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In A Disaster, This Device Lets People Communicate Without A Cell Signal, Wi-Fi, Or Power

A solar-powered device that can survive a flood could help emergency responders connect to each other in the next big disaster.

In the wake of the massive earthquake in Nepal, as power went out, cell towers crumbled, and internet connections disappeared, a few people turned to ham radio to send messages about missing victims.

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A team of Danish designers argue that they have a better solution for communication in disasters: A simple solar-powered device that uses a mesh network to send signals person to person even if phone lines and power are cut.

“Nepal is another tragic example of how natural disasters often damage the regular communication lines and power lines, affecting the response and relief coordination,” say designers Pernille Skjødt and Ida Stougaard, whose device, called Reachi, was a finalist in this year’s Global Social Venture Competition. “Once the regular communication lines and power lines are damaged, it is difficult to establish an overview of a disaster. Early information can improve the planning and prioritization of relief for a more effective response, and potentially save lives.”


Their gadget uses the same technology that underlies FireChat, the app that protesters have used in places like Hong Kong and Iraq to communicate when governments limit connectivity. By sending signals person to person, mesh networking can avoid the need for working cell towers.

Though FireChat is a smartphone app, the designers wanted to create a single-function device that was sturdier than a phone–the new gadget can survive immersion in a flood or storm surge–and that doesn’t need to be plugged in to work.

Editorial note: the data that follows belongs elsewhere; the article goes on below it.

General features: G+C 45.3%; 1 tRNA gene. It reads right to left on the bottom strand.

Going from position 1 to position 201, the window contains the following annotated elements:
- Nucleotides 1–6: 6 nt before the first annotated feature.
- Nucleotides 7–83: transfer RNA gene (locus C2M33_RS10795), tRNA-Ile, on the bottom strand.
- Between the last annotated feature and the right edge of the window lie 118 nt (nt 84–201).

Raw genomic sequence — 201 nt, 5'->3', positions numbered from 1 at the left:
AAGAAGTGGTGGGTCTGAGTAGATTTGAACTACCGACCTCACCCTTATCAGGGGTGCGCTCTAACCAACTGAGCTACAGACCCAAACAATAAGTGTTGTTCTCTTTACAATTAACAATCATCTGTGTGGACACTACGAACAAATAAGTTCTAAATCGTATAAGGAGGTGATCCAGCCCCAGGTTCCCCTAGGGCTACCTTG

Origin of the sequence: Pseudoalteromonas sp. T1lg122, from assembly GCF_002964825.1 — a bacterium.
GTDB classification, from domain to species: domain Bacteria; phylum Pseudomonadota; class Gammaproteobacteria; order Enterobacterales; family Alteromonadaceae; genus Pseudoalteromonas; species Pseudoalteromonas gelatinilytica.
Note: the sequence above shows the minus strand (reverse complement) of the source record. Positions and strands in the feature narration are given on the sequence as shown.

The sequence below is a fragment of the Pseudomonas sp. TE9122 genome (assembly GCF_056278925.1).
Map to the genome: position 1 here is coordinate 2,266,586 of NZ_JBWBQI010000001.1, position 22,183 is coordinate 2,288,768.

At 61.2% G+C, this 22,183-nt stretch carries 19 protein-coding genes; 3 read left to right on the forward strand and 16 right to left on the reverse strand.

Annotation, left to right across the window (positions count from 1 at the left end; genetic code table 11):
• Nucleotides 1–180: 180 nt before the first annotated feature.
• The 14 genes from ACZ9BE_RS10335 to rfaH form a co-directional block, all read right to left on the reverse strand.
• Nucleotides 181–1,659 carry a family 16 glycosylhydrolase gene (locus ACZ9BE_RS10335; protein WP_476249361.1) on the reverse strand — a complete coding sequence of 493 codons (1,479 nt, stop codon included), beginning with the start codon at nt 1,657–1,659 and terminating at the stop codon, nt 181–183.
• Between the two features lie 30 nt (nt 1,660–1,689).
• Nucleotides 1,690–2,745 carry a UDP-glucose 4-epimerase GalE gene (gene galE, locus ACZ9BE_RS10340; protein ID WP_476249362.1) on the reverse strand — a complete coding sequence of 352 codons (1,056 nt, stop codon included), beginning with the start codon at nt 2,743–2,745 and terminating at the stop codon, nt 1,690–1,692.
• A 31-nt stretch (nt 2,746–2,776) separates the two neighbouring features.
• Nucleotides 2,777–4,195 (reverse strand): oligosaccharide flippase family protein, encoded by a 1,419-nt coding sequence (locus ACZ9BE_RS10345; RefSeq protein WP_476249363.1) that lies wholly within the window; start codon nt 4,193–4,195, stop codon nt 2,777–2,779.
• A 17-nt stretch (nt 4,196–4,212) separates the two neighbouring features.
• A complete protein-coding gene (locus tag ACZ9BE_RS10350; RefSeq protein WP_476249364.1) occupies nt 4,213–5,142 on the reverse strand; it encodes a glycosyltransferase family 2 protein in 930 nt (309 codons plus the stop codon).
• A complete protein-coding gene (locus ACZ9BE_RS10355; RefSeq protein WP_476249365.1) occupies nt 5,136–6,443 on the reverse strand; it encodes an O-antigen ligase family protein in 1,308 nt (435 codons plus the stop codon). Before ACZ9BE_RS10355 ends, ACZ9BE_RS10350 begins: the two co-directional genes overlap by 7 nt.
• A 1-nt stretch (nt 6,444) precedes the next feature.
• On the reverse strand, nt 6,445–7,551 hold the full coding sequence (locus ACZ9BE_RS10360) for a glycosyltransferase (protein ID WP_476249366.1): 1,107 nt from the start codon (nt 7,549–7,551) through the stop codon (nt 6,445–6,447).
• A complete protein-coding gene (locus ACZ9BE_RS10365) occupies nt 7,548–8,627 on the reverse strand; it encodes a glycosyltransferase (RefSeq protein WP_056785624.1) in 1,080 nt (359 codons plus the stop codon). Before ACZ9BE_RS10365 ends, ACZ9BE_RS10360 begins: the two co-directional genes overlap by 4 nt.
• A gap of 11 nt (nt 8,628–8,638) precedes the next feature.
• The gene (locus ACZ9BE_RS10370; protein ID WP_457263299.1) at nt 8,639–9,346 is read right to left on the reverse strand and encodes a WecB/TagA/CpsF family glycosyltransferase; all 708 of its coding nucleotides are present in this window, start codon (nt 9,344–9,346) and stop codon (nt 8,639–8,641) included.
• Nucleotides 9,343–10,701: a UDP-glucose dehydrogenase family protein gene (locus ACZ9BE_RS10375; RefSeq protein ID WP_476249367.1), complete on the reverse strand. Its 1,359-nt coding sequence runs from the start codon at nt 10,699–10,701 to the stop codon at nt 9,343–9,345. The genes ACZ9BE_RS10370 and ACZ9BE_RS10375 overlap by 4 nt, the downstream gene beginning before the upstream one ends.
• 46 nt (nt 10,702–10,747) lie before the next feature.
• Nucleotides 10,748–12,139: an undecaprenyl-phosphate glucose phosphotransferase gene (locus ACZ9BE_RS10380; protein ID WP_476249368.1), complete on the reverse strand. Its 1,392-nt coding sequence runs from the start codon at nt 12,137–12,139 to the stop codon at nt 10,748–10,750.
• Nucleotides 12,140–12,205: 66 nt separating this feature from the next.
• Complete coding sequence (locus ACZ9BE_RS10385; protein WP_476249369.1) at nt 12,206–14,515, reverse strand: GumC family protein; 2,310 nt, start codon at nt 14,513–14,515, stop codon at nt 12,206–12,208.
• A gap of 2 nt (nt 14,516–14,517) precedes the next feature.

Their first test market will be the Philippines, a notoriously disaster-prone place that often suffers 30 natural disasters in a single year, from volcano eruptions to earthquakes to landslides and tropical storms. “We conducted field research in the Philippines just three months after a super typhoon had struck, and thereby experienced first hand what happens to a community in the aftermath of a disaster,” the designers say. “This has made us own the problem of the missing communication link that arises.”


The Philippines has a network of 1.8 million Red Cross volunteers across the country. The problem is that in a disaster they usually can’t talk to each other. With the new gadget, they’ll be able to instantly connect, using the natural distribution of the volunteers to build a net of coverage over the whole country.

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“Each volunteer will own and carry his or her own device,” the designers explain. “As each device creates a link, the volunteers are able to communicate through each other. This way, a signal is guaranteed, without the need of vulnerable, physical structures.”

A simple interface on Reachi asks volunteers to enter basic information, like how many families need food, or how many injured victims need medical care. All of that data is instantly sent to a central headquarters, where it’s displayed visually on a map and planners can make better decisions about where to send aid first.

The designers are currently finishing their final proof of concept and coordinating with the Philippines Red Cross to plan a rollout across the country. Eventually, they hope to bring it to other countries as well. It’s something that could be useful anywhere; even the most-connected places on Earth can’t easily communicate when standard infrastructure breaks.

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About the author

Adele Peters is a staff writer at Fast Company who focuses on solutions to some of the world's largest problems, from climate change to homelessness. Previously, she worked with GOOD, BioLite, and the Sustainable Products and Solutions program at UC Berkeley.

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